A WTO dispute settlement panel has upheld a US complaint that export subsidy programmes provided by the Indian government violated provisions of the trade body’s subsidies and countervailing measures (SCM) pact.
In 2018, the US complained that India’s export-related programmes violated Article 3.1(a) of WTO’s SCM agreement. Under Article 3.1, developing countries with gross per capita of $1,000 per annum are not entitled to provide export subsidies that are contingent upon export performance.
The three-member dispute settlement panel has struck down Indian export promotion schemes on the grounds that India is not entitled to provide such subsidies because its per capita gross national product (GNP) has crossed $1,000 per annum.
India will have a month to challenge the ruling before an appellate body, the highest court for global trade disputes. If the appellate body upholds the panel’s ruling, India will be required to discontinue the existing export promotion schemes.
Ruling comes at an opportune time for US, which is piling pressure on New Delhi to open the Indian market for medical products, particularly heart stents and knee implants, dairy items and other products, as part of an interim trade deal.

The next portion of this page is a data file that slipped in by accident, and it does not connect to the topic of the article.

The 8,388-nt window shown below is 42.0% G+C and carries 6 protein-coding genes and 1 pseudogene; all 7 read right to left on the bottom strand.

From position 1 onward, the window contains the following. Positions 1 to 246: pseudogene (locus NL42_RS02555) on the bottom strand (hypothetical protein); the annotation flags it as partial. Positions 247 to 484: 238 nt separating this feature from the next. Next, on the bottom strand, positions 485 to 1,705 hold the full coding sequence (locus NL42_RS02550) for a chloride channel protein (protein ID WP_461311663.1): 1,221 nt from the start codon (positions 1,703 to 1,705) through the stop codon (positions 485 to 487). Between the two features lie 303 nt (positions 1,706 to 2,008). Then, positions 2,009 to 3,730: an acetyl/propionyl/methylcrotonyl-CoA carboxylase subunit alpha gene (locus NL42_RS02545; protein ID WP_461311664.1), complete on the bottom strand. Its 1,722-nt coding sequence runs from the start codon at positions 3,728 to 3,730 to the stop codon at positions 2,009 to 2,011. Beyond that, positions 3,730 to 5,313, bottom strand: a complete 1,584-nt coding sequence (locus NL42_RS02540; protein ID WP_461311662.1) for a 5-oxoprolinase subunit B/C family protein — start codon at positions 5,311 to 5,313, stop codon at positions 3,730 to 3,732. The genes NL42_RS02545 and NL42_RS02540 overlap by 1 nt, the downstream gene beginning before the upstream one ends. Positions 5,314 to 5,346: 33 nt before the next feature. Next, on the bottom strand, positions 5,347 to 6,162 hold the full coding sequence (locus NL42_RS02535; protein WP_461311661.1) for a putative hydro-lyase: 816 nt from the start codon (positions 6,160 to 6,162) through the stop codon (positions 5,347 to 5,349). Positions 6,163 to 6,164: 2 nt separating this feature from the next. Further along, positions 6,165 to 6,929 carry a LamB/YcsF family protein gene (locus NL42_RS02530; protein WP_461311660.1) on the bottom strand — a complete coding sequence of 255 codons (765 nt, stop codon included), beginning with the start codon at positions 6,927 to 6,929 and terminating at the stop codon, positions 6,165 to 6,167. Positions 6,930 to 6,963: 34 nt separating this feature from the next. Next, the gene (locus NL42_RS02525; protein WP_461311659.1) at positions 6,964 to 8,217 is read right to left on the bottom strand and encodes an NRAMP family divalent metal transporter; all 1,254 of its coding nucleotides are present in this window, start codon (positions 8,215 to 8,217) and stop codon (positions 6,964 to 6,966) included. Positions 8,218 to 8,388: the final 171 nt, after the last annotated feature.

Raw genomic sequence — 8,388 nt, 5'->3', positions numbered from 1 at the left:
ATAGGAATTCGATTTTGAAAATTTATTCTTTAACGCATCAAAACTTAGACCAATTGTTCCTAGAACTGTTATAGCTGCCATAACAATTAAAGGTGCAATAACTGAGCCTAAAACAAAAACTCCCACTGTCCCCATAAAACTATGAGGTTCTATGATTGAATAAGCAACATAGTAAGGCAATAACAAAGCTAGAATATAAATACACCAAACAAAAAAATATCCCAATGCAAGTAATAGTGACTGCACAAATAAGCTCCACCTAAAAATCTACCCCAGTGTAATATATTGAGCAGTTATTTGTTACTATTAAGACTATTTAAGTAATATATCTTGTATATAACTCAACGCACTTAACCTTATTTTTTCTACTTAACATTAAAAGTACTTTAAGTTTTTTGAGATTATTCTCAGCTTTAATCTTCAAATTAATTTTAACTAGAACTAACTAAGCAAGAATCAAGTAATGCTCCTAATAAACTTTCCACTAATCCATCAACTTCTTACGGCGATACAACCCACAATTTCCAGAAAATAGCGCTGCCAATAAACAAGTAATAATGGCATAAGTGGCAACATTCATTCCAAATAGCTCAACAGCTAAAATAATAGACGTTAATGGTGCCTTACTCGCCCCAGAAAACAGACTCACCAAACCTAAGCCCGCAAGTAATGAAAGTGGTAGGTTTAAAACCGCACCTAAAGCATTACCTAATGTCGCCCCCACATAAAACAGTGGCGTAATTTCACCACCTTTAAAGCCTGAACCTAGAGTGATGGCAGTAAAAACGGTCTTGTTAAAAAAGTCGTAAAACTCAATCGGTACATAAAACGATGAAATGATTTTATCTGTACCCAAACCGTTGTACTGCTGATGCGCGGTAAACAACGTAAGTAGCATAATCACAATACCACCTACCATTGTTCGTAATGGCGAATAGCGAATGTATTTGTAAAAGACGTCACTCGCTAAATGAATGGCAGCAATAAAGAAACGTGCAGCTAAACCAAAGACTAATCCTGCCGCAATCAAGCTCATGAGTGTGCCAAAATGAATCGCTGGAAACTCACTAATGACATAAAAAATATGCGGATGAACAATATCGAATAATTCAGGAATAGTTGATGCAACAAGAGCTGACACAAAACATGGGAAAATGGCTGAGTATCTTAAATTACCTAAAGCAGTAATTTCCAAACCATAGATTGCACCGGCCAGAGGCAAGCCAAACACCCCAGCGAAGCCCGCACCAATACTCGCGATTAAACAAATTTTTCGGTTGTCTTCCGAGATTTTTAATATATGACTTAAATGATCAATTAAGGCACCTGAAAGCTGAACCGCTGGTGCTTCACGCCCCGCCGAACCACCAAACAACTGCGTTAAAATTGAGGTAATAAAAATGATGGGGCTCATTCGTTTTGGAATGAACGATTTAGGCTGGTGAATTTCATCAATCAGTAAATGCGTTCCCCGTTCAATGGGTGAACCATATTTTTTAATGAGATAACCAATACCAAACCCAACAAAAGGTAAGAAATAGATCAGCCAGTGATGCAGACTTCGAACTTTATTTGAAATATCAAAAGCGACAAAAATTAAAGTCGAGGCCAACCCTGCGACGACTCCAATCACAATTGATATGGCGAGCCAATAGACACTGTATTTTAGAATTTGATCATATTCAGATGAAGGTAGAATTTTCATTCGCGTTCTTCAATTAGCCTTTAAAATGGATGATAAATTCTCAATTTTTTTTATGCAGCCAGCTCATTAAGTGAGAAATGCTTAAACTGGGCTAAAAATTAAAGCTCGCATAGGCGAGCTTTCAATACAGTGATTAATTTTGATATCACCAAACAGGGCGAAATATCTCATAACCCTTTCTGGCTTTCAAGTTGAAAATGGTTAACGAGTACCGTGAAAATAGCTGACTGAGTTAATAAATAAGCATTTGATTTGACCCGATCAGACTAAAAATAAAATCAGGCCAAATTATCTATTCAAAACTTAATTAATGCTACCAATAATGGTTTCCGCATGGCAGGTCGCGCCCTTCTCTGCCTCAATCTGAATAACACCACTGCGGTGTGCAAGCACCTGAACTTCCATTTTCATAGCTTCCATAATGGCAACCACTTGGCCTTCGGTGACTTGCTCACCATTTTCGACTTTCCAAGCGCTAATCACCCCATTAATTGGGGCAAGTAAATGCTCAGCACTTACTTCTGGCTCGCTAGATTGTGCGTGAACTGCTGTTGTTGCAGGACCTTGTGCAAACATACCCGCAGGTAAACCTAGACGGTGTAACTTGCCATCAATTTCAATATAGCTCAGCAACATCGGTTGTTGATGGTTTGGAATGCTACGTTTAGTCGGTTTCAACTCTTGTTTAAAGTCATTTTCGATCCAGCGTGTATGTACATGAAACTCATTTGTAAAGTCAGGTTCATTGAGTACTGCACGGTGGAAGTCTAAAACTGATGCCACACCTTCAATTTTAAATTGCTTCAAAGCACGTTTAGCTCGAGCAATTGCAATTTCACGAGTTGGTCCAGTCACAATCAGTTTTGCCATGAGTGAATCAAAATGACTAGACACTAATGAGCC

India had announced it would discontinue export subsidies soon. Despite these pronouncements, the government has continued with export subsidies.
The programmes that could be affected are export-oriented units scheme, electronics hardware technology parks scheme, bio-technology parks scheme, merchandise exports from India scheme, export promotion capital goods scheme, special economic zones and duty-free imports for exporters.
Export subsidy is a government policy to encourage export of goods and discourage sale of goods on the domestic market through direct payments, low-cost loans, tax relief for exporters, or government-financed international advertising.
An export subsidy reduces the price paid by foreign importers, which means domestic consumers pay more than foreign consumers.